After slightly diverting from his comfort zone by delivering a slow-burning thriller in 2017, the Japanese master of familial dramas is back with Shoplifters. Soothing, understated and so emotionally moving that you wouldn’t even notice when tears stream down your face, the newest film by Hirokazu Kore-eda is a humanist masterpiece.
Having explored how true fatherhood doesn’t just involve a blood relation in his 2013 film “Like Father Like Son”, Kore-eda takes up the tough job of humanizing a bunch of misfit thieves by questioning the very essence of what makes a family. In doing so, he dwells his naturalistic, heart-warming narrative structure in one of his finest, most deceptive and heartbreakingly bleak story about what binds people together. Treading miles away from the light-hearted dramatic heft of “After the Storm” and “Our Little Sister“, Kore-eda’s Shoplifters is probably his most honest film since 2008’s elegiac masterpiece: “Still Walking.”
The film revolves around The Shibatas household and the people who inherently or incidentally live in it. The scrimmage that is left lying around the house seems to take up more space than the people who live in it but there is an overabundance of love and laughter that fills up the left out space. There is a sense of generosity, a familial understanding, moody mishaps and a whole lot of Japanese cuisine that keep the Shibatas together.
The film opens with Osamu and Shota performing what seems like a daily ritual at the local supermarket. Shota, who is only a child basks in the glory of lifting-off their wholesome needs from the shelf and slowly pushing them down into his bag while Osamu amusingly covers him up. They later run down the street to their favorite food stall only to find the petite, hungry and abandoned 5-year old girl Juri (Sasaki Miyu) quietly sitting on the porch while the cold strikes hard. They both decide to bring her home and Nobuyo who practically runs the entire household decides to keep her in after seeing how she has been a victim of some domestic violence herself.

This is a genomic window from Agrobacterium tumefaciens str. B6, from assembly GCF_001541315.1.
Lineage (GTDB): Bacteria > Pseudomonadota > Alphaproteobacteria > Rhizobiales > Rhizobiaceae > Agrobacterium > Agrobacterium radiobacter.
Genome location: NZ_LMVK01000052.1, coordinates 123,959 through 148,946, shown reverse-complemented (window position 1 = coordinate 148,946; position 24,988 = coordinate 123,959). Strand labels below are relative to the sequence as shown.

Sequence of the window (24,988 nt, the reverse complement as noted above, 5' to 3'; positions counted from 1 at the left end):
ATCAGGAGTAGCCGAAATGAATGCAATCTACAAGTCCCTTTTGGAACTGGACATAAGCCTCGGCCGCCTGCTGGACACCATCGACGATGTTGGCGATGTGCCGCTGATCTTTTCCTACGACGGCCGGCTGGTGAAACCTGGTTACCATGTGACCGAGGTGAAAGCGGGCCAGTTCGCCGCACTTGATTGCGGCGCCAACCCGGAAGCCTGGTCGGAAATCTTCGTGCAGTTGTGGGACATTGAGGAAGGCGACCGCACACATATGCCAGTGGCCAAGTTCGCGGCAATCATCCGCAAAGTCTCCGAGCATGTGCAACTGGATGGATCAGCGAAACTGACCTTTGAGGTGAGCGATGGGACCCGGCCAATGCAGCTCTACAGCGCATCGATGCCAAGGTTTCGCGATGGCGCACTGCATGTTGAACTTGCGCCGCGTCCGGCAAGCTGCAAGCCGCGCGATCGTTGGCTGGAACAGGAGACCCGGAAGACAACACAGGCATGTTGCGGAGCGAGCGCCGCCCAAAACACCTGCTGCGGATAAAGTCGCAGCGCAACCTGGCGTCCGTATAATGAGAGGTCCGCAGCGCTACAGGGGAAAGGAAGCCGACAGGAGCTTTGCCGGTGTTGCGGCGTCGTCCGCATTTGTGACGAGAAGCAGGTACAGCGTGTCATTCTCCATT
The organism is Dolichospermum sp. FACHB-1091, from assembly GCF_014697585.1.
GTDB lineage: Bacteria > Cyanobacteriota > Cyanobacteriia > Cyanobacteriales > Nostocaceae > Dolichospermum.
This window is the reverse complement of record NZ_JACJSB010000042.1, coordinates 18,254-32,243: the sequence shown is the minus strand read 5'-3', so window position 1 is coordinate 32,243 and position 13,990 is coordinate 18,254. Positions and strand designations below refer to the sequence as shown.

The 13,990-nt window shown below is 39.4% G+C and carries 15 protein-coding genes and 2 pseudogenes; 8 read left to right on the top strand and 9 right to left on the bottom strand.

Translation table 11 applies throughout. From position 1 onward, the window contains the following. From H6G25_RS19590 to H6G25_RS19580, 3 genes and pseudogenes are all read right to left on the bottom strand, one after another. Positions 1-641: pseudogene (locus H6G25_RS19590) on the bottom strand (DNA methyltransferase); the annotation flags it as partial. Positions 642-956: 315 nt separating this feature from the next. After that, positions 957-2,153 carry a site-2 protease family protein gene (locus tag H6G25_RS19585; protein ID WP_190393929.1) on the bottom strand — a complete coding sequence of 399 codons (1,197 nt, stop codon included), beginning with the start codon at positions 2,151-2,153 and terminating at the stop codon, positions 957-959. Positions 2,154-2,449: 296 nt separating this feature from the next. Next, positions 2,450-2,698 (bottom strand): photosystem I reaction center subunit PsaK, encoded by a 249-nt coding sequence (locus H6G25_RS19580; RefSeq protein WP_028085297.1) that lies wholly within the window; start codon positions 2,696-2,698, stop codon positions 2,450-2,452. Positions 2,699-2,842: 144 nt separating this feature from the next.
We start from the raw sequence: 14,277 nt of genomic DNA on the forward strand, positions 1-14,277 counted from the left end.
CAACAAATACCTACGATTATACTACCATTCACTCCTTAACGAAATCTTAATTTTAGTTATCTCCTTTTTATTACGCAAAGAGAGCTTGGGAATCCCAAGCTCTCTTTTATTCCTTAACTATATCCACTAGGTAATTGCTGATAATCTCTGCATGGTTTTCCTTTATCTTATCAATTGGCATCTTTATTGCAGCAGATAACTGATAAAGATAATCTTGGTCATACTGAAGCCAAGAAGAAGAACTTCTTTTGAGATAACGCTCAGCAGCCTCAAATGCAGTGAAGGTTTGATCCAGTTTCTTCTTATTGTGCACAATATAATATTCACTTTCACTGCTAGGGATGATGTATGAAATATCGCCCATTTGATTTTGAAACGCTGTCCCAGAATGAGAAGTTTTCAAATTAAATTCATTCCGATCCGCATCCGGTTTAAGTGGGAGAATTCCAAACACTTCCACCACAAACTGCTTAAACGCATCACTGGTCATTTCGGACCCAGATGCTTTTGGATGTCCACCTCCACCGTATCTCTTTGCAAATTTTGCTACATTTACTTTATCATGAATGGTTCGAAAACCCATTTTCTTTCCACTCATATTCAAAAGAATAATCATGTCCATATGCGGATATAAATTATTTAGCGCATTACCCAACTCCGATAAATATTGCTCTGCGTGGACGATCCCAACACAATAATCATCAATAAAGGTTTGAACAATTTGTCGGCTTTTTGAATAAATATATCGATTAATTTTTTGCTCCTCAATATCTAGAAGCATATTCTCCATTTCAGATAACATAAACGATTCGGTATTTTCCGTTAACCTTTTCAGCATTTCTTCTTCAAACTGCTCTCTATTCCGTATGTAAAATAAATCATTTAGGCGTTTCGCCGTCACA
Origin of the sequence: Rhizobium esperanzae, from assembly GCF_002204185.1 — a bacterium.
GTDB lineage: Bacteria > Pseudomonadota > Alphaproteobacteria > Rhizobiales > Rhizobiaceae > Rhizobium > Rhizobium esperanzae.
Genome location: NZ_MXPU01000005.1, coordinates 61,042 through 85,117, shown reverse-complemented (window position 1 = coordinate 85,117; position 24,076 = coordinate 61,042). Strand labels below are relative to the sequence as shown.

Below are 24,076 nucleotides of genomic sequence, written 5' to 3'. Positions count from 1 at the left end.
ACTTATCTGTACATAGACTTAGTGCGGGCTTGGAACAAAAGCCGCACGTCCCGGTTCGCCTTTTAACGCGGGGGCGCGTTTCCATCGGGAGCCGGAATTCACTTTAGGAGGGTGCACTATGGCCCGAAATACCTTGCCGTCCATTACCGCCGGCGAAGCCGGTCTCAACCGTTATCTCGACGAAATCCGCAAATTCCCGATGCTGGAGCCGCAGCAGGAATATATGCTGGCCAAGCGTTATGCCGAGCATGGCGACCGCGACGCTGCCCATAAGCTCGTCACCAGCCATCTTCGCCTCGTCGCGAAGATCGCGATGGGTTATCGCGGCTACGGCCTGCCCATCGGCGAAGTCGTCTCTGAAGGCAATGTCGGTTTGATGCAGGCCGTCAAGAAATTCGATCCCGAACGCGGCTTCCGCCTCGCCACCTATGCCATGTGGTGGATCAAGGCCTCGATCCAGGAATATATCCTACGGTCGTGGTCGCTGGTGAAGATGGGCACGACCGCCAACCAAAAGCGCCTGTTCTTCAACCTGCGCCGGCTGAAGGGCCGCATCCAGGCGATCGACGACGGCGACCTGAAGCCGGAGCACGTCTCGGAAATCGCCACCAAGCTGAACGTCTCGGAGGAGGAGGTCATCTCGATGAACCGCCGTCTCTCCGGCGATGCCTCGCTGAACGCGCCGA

“It’s really not kidnapping until we ask for a ransom,” one of them announces as they decide to give the little girl a makeover and keep her with them. Also in the mix are Aki (Matsuoka Mayu), Nobuyo’s younger sister and the grandmother of them all Hatsue (played by the late Kirin Kiki) whose pension seems to practically run the household apart from their marginally employed self. All the characters in this tale seem to have a past that only their shattered, demographically misplaced identity seems to represent. They don’t really indulge themselves in dwelling on the past and live each day counting their deeds and the money they can afford to fill up their belly.
The film is about what actually makes and breaks a family. What devises them with the feeling of being together and how often do they really act like family in the general sense of things. Shoplifters, in more frames than one, is a really a bleak examination of the morality that lies between loving people and the ecstasy of allowing them to be a part of your own life.
The film works because it seeps down these characters into your brain and makes you remember every action that they take. None of which are governed by the selfish nature that a person is usually born with. Their selfishness, however, comes as a cumulative whole for all the people that inherit the Shibatas household. Kore-eda spends ample of time fumigating troubles at the bay only to bring them in when characters are naturally off-guard. By the time Nobuyo delivers her finale monologue, the audience is left in a sprawling range of emotionally conflicting feelings that reels on them till the credits roll.